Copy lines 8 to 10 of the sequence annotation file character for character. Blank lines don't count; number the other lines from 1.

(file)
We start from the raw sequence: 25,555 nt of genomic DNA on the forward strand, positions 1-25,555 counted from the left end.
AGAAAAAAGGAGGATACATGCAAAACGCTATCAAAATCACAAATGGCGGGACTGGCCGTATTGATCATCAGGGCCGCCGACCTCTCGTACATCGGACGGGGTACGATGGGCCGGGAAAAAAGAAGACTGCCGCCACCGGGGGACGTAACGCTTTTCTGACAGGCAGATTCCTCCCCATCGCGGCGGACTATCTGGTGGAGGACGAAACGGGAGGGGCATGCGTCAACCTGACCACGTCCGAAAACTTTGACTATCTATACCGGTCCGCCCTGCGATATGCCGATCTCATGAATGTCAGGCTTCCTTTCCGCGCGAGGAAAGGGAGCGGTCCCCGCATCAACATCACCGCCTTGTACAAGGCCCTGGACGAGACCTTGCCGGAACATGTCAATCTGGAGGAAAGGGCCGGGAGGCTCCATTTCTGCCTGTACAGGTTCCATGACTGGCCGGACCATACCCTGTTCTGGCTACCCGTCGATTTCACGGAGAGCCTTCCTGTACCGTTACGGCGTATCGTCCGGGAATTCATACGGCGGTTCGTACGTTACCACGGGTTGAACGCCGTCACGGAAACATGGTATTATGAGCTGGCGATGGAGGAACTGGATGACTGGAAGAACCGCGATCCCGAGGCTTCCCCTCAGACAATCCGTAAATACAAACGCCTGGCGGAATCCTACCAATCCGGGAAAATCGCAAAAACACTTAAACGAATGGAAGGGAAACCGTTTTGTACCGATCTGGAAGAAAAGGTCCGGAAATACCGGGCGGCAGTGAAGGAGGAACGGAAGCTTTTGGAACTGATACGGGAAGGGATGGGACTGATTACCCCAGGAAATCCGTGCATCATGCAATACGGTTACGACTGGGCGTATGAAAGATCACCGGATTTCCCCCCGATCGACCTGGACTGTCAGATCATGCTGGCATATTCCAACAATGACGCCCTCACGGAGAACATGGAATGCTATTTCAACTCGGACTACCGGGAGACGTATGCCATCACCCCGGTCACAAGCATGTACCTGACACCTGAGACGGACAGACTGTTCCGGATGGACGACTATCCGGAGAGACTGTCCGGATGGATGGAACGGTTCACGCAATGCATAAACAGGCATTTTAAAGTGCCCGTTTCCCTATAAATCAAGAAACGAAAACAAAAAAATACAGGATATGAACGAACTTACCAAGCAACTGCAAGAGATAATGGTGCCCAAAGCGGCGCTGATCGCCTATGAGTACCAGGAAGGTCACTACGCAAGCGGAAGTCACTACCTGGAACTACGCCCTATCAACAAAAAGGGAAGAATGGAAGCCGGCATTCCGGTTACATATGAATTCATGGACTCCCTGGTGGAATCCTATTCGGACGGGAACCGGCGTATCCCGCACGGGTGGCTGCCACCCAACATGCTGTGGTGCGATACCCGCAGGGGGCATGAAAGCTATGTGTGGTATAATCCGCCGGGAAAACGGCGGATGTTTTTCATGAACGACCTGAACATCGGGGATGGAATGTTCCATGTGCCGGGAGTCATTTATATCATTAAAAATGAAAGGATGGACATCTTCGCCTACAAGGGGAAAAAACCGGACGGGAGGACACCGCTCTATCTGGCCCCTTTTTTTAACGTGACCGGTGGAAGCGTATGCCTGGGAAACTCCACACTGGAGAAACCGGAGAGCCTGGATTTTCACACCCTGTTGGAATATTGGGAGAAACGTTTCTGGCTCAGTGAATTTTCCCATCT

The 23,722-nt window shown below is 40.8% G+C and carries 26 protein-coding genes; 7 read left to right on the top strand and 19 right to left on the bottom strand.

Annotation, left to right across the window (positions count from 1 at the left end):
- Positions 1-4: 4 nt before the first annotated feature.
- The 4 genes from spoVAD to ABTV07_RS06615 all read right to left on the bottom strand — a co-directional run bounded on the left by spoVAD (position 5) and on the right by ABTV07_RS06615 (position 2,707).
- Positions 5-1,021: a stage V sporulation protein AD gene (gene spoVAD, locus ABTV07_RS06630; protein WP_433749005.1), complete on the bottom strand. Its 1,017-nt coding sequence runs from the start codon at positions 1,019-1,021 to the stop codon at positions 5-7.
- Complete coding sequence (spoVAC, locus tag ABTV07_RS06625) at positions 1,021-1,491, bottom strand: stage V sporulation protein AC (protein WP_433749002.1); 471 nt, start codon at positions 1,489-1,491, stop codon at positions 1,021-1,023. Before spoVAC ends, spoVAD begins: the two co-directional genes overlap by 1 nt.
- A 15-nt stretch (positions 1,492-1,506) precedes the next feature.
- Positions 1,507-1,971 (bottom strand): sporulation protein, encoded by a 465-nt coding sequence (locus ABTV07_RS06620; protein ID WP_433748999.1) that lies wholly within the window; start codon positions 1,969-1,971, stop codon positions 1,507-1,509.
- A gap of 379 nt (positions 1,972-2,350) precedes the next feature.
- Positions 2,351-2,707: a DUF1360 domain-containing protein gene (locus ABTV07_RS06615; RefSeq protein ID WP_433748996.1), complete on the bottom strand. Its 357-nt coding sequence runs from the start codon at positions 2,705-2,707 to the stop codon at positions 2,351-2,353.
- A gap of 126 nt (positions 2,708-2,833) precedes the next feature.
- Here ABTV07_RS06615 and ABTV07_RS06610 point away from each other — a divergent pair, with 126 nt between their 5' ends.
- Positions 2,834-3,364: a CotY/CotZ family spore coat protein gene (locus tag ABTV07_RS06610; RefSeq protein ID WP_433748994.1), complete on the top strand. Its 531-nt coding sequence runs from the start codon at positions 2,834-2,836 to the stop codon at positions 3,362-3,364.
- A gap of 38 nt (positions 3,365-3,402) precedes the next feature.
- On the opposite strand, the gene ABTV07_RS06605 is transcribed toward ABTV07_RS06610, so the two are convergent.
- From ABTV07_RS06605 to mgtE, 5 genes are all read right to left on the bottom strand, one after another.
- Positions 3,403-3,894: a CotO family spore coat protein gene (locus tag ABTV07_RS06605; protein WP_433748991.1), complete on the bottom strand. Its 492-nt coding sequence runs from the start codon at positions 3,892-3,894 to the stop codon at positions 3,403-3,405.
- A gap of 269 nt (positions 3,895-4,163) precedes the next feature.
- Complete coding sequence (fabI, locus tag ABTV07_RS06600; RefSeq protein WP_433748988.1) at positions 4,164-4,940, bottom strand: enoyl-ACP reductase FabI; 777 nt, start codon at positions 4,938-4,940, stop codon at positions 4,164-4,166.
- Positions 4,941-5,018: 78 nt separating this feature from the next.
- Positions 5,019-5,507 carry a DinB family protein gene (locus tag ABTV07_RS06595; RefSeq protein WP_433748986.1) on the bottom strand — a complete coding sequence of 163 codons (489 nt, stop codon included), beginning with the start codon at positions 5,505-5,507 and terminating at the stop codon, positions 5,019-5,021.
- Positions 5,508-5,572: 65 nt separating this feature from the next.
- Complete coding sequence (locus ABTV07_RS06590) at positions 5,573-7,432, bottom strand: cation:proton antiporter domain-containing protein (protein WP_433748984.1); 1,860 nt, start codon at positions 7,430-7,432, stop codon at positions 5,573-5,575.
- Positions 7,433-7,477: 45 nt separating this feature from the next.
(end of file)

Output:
- Complete coding sequence (spoVAC, locus tag ABTV07_RS06625) at positions 1,021-1,491, bottom strand: stage V sporulation protein AC (protein WP_433749002.1); 471 nt, start codon at positions 1,489-1,491, stop codon at positions 1,021-1,023. Before spoVAC ends, spoVAD begins: the two co-directional genes overlap by 1 nt.
- A 15-nt stretch (positions 1,492-1,506) precedes the next feature.
- Positions 1,507-1,971 (bottom strand): sporulation protein, encoded by a 465-nt coding sequence (locus ABTV07_RS06620; protein ID WP_433748999.1) that lies wholly within the window; start codon positions 1,969-1,971, stop codon positions 1,507-1,509.